Mixed Reactions To New Mini Nuclear Reactors
In his State of the Union address, President Obama referred to a “new generation” of nuclear power plants. The President was either exceedingly prescient or he knew more than he revealed because one week later the new generation has arrived–introducing the Babcock & Wilcox reactor. The energy world is taking notice.
Three large utilities, Tennessee Valley Authority, First Energy Corp. and Oglethorpe Power Corp., signed an agreement with McDermott International Inc.’s Babcock & Wilcox subsidiary on Wednesday, committing to get the new reactor approved for commercial use in the U.S.
While the three companies have not yet committed to purchase any of the reactors, their commitment to obtaining regulatory approval for the enterprise is a critical initial step toward implementation.
Approximately one-tenth the cost of conventional nuclear power plants, the newer designs are smaller than a rail car, offer greater flexibility of site location and theoretically can be built in half the time. These advantages, most notably the price, make the Babcock & Wilcox reactor a more attractive nuclear option for energy companies than conventional reactors.
Traditional nuclear reactors may produce more energy than the new “mini-reactors” but they cost many billions of dollars. The Babcock-Wilcox reactor runs closer to $750M. “We think the probability that things will go wrong with these large projects is greater than the probability that things will go right,” said Jim Hempstead, senior vice president at Moody’s Investors Service.
Comparatively, the cheaper reactors offer less risk of financial ruin. The reduced risk translates into a self-fulfilling prophecy for an investing corporation’s financial future. Larger, riskier ventures are more apt to damage a corporation’s credit rating than a more “bite-sized” investment in smaller reactors.
Not every corporation moving toward nuclear power needs to rely solely on strong credit ratings for financing, however. President Barack Obama recently pledged to guarantee 8.3 billion dollars in loans for the construction of large nuclear power plants in Burke, Georgia.
The White House pledge was somewhat groundbreaking for a country that has not built a new nuclear power plant since the Chernobyl meltdown in the Soviet Union several decades ago. It was a particularly surprising development because President Obama is viewed by many as a leader whose primary focus is the environment.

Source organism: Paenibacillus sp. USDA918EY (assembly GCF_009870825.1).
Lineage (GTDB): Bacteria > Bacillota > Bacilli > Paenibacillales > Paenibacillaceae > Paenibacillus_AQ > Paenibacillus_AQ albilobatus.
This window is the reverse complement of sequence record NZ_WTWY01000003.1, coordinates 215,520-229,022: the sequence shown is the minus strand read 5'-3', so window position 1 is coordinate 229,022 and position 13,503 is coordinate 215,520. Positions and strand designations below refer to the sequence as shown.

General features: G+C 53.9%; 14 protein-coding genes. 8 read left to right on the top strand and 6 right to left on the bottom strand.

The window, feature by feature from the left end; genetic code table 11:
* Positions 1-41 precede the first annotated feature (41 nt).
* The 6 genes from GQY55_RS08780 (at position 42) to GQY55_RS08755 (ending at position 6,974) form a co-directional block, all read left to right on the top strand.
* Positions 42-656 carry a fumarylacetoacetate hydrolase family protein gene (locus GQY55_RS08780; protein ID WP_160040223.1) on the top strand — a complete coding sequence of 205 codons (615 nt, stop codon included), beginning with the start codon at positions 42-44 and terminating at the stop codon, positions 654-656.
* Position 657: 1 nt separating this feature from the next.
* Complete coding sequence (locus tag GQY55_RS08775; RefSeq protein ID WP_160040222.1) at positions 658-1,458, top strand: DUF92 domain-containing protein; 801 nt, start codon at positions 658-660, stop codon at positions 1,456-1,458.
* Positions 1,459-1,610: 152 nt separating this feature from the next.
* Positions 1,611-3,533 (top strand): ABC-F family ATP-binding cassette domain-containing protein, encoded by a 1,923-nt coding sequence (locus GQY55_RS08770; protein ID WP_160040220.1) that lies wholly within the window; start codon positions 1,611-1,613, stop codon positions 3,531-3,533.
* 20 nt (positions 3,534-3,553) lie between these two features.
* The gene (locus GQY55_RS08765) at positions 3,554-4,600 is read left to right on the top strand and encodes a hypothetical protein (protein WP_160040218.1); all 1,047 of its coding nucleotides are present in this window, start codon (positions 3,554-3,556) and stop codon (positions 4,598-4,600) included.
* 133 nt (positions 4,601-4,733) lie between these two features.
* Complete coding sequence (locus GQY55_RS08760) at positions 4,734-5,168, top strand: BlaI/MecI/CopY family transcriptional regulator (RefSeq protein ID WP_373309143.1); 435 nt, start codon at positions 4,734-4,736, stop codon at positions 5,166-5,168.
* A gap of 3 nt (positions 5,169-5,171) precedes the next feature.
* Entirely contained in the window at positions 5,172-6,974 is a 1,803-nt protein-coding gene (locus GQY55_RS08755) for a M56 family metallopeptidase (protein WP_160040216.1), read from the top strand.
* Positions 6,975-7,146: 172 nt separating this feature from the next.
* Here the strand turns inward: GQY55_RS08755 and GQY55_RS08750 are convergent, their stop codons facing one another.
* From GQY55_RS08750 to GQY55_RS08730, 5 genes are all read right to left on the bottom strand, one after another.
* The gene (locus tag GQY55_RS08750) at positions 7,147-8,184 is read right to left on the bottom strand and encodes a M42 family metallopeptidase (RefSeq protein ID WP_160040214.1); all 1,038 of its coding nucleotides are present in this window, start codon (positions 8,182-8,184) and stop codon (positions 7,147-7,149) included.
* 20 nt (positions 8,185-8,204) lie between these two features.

Environmentalists are not happy with the President’s new trend. Between the President’s shifting toward off-shore drilling and nuclear power he seems to be turning on his own political base. The White House’s recent trending toward the right has not passed unnoticed by the left.
“Green” enthusiasists like Friends of the Earth president, Erich Pica, feel that Mr. Obama’s recent policy emphasis amounted to “unilateral disarmament.”
“We were hopeful last year; he was saying all the right things,” Mr. Pica said. “But now he has become a full-blown nuclear power proponent, a startling change over the last few months.”
If eco-diehards are disgruntled now, that frustration is likely to build. Some experts believe that introducing small reactors to the industry could pave the way for more pervasive, nuclear power in the U.S. because more utilities would be able to afford them.
“There’s a higher likelihood that there are more sites that could support designs for small reactors than large ones,” said David Matthews, head of new reactor licensing at the Nuclear Regulatory Commission.
The President has gone on record as saying, “the fact is, changing the ways we produce and use energy requires us to think anew, it requires us to act anew, and it demands of us a willingness to extend our hand across some of the old divides.”
That ideology is consistent with the new wave toward mini-reactors.
“If we can’t figure out how to build large plants economically, then small ones may be the way to go,” said Ronaldo Szilard, director of nuclear science and engineering at the Idaho National Lab, part of the Department of Energy.